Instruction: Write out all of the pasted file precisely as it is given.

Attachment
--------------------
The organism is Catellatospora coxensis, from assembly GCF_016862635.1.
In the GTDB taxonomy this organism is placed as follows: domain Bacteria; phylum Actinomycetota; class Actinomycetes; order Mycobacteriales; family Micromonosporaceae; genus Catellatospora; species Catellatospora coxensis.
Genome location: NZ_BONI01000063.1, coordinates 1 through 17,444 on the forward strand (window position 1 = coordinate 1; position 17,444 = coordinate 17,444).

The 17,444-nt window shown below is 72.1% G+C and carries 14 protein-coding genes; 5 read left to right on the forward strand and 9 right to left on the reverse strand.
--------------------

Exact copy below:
The organism is Catellatospora coxensis, from assembly GCF_016862635.1.
In the GTDB taxonomy this organism is placed as follows: domain Bacteria; phylum Actinomycetota; class Actinomycetes; order Mycobacteriales; family Micromonosporaceae; genus Catellatospora; species Catellatospora coxensis.
Genome location: NZ_BONI01000063.1, coordinates 1 through 17,444 on the forward strand (window position 1 = coordinate 1; position 17,444 = coordinate 17,444).

The 17,444-nt window shown below is 72.1% G+C and carries 14 protein-coding genes; 5 read left to right on the forward strand and 9 right to left on the reverse strand.